Record-breaking Legislate is difficult to oppose in tomorrow’s L’Ormarins Queen’s Plate and even harder to back with his price shortening almost by the day. You couldn’t even get 1-2 for much of earlier this week, writes Michael Clower.
It’s an incredible race for favourites.
They have won seven of the last nine and even the usual imponderable of the pace is seemingly not an issue for the four-year-old who is bidding to join the select group (seven in the last 50 years) who have completed the Durban July-Queen’s Plate double.
Justin Snaith insists: “We don’t mind if the gallop is fast or slow” and Richard Fourie goes further, saying: “The slower they go the better for me because my horse can quicken better than any of these. He is in a good place and I am very confident.”
Most of the opposition – trainers as well as jockeys – believe the gallop will be far from searching and Futura’s rider Bernard Fayd’Herbe, bidding for his fifth Queen’s Plate, echoes the views of many when he says: “Normally there is a decent pace in the Queen’s Plate but I don’t see it this time, and that will be in Legislate’s favour.”
Louis The King, rated only half a length behind Legislate and second favourite at 4-1, is a real racehorse who finishes like a train and fights like a tiger. But this mile, surely, is a bit on the short side?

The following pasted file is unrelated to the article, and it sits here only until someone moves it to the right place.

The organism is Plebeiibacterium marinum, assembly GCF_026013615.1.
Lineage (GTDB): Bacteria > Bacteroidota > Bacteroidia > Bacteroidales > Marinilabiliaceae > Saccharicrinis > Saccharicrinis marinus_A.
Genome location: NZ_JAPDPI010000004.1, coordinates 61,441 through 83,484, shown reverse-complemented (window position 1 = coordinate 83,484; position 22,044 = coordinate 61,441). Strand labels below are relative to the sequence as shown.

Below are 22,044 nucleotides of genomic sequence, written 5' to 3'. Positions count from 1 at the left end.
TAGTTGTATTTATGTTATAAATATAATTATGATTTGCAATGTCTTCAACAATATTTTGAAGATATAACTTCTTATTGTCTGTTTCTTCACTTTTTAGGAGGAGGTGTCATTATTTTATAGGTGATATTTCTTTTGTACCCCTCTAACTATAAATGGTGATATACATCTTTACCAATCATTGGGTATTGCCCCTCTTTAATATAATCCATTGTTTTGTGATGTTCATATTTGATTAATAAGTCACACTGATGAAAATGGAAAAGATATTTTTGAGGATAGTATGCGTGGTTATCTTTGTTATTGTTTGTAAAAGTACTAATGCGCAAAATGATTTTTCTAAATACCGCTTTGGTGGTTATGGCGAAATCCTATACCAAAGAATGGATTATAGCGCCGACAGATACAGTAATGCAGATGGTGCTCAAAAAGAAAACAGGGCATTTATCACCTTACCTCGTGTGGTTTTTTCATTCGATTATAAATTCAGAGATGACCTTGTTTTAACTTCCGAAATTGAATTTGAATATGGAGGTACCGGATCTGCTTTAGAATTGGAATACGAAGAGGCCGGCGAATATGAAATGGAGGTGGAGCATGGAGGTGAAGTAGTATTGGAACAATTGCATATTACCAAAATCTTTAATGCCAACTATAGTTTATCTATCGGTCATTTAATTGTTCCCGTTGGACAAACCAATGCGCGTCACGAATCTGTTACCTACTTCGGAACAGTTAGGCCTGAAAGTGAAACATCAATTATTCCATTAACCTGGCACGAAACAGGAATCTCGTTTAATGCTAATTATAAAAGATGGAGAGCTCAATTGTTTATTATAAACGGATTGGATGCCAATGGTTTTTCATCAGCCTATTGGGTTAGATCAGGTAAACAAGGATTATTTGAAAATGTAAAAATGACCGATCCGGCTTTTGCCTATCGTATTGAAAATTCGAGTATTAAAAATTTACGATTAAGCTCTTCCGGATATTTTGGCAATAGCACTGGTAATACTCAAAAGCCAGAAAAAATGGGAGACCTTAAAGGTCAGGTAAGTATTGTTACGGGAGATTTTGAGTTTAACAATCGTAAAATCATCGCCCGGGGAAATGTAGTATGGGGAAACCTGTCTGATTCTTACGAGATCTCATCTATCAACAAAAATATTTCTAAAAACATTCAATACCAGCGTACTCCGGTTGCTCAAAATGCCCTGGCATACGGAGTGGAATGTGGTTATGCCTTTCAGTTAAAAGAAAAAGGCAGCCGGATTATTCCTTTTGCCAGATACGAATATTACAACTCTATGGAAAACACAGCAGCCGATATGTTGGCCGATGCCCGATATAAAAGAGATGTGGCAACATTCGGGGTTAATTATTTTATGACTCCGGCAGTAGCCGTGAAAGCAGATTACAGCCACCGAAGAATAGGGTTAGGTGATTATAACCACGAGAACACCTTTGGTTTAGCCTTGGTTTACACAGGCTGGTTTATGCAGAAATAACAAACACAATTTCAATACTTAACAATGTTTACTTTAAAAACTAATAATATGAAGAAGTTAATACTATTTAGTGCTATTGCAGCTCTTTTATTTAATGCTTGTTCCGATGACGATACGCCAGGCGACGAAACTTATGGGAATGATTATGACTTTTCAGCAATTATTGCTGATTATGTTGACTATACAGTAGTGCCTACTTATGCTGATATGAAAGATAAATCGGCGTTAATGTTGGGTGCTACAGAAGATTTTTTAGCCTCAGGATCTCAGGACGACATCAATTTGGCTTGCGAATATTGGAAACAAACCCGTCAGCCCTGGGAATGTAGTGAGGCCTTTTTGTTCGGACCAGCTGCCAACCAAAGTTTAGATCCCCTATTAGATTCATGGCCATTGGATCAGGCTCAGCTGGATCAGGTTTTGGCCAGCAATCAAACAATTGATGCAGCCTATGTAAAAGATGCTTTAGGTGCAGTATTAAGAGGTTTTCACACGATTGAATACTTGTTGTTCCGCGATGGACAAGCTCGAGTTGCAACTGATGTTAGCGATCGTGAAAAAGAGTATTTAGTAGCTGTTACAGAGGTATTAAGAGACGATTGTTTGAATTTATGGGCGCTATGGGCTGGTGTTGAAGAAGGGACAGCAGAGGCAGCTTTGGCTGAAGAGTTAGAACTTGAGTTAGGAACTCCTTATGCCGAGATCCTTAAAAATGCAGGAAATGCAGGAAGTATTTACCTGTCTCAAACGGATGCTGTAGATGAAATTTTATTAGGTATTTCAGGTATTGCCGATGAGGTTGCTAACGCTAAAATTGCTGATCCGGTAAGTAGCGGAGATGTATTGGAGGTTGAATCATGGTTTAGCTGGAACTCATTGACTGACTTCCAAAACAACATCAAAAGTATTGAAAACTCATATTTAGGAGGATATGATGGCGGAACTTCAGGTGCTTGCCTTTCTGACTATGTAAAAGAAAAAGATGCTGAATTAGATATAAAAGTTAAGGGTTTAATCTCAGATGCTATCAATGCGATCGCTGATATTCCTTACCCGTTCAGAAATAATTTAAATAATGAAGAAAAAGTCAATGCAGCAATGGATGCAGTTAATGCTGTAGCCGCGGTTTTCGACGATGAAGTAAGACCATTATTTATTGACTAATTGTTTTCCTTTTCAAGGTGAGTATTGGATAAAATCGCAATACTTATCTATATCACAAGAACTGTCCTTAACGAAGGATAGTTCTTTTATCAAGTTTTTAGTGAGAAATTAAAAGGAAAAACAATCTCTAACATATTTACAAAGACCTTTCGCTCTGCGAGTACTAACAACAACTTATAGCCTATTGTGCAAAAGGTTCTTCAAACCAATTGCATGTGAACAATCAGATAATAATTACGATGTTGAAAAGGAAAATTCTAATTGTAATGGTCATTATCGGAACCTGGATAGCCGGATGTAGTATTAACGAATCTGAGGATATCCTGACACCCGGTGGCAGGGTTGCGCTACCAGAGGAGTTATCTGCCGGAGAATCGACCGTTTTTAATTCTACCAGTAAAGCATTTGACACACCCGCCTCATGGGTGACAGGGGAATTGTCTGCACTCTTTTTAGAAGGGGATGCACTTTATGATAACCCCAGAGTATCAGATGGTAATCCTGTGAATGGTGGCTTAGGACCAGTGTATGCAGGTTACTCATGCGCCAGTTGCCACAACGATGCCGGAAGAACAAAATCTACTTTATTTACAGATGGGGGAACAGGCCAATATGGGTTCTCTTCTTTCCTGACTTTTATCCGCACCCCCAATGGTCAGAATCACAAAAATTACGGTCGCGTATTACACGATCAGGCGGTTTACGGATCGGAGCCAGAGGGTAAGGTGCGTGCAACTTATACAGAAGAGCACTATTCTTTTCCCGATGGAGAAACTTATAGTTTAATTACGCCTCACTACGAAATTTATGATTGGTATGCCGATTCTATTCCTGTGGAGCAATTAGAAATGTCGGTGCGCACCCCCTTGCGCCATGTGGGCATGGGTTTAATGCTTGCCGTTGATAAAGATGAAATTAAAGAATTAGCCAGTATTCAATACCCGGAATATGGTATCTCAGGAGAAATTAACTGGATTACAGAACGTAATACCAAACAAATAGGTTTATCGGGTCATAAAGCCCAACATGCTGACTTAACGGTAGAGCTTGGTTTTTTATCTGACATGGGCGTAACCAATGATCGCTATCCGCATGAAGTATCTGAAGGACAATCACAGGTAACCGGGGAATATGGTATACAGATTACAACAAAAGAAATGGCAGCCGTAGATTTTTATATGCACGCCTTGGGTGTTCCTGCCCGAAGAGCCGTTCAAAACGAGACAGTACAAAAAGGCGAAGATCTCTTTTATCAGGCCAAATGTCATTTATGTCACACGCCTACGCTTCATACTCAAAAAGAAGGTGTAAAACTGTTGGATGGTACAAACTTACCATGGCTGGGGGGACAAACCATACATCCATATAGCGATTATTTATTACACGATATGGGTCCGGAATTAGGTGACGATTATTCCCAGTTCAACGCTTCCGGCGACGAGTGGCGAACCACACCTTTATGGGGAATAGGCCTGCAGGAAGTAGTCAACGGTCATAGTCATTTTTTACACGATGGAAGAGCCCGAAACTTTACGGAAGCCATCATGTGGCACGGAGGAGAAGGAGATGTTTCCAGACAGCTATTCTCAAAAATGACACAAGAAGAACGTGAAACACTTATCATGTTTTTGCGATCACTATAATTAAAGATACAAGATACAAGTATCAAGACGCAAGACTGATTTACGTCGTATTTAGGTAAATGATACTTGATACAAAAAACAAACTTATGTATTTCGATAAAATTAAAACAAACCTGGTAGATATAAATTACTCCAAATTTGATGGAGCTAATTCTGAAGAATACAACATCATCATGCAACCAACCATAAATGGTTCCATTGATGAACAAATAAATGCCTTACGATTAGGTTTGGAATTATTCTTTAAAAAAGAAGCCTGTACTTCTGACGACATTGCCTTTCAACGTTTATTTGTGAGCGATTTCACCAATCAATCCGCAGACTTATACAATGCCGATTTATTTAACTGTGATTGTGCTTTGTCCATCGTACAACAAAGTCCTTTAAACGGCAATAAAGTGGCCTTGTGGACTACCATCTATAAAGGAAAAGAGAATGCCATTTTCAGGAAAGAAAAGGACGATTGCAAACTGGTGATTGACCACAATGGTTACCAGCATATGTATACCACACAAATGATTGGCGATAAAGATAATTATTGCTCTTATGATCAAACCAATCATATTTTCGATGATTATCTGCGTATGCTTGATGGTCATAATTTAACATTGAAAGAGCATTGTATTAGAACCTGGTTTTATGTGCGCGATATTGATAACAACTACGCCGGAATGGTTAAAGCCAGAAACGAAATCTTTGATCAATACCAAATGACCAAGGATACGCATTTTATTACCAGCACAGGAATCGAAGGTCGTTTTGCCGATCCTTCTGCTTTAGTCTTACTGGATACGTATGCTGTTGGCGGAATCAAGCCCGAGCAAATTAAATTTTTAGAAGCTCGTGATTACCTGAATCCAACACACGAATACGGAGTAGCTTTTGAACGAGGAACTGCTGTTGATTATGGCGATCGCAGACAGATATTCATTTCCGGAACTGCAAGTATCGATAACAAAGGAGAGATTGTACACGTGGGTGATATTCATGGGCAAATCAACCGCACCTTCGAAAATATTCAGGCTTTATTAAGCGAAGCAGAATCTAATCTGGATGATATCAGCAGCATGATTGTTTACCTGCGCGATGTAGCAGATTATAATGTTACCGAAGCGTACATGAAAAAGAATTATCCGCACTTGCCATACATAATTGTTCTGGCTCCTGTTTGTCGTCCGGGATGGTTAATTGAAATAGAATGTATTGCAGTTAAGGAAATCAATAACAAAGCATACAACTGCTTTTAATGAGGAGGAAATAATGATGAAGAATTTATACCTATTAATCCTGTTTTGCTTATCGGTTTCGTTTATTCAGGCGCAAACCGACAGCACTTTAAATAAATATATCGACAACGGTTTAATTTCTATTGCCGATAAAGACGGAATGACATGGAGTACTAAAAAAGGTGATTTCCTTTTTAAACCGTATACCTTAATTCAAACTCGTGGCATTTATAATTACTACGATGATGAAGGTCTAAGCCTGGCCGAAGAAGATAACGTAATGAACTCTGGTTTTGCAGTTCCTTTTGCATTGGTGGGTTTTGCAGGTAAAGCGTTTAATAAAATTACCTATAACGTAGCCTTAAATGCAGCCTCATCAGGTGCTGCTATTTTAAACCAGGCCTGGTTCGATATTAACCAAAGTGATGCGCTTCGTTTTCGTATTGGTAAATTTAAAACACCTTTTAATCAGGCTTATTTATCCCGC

“Maybe at this stage but not definitely,” answers Geoff Woodruff who won this with Jet Master in 2000 and again with Yard-Arm four years later. “A decent pace would help but it doesn’t look as if we are going to get that.”
Woodruff has already ruled out making the running with 25-1 shot Tellina who was nibbled at 33-1 earlier in the week. “You can’t sacrifice one man’s horse for another in a R1 million race,” he bluntly points out.
Gold Onyx needs further – he was a close third in the Gold Cup – but he, like all bar fellow 40-1 shot Ashton Park and Kingvoldt, is also in the J & B Met three weeks later and setting a strong gallop into the wind is hardly an ideal prep for Cape Town’s richest race.
This is the smallest Queen’s Plate field for 13 years and Kingvoldt is only the seventh three-year-old to run during that period. The Cape Guineas third has been friendless in the market all week, drifting from 8-1 to 14-1, and he won’t lead either.
“I will leave it to Karl Neisius,”says Joey Ramsden, bidding for his fourth win. “But he has some pretty useful form over six furlongs so there is no reason for him to be rushing off to the front.”
The one horse other than the favourite for whom a slow gallop might not be a major disadvantage is Futura, simply because his cough-induced hold-up means he won’t be at peak fitness.
He has gone out from 4-1 to 6-1 – and is looking increasingly each way value at that price – but Brett Crawford is keeping his feet firmly on the ground and his sights directly on the Met.
“Futura has pace and he can quicken but he likes to do so off a good pace,”the Philippi trainer points out, seemingly determined not to over-buoy hopes that were so cruelly dashed when Jackson went close in the last two years. “I now think it’s the Met when we can really trouble this horse of the Snaiths.”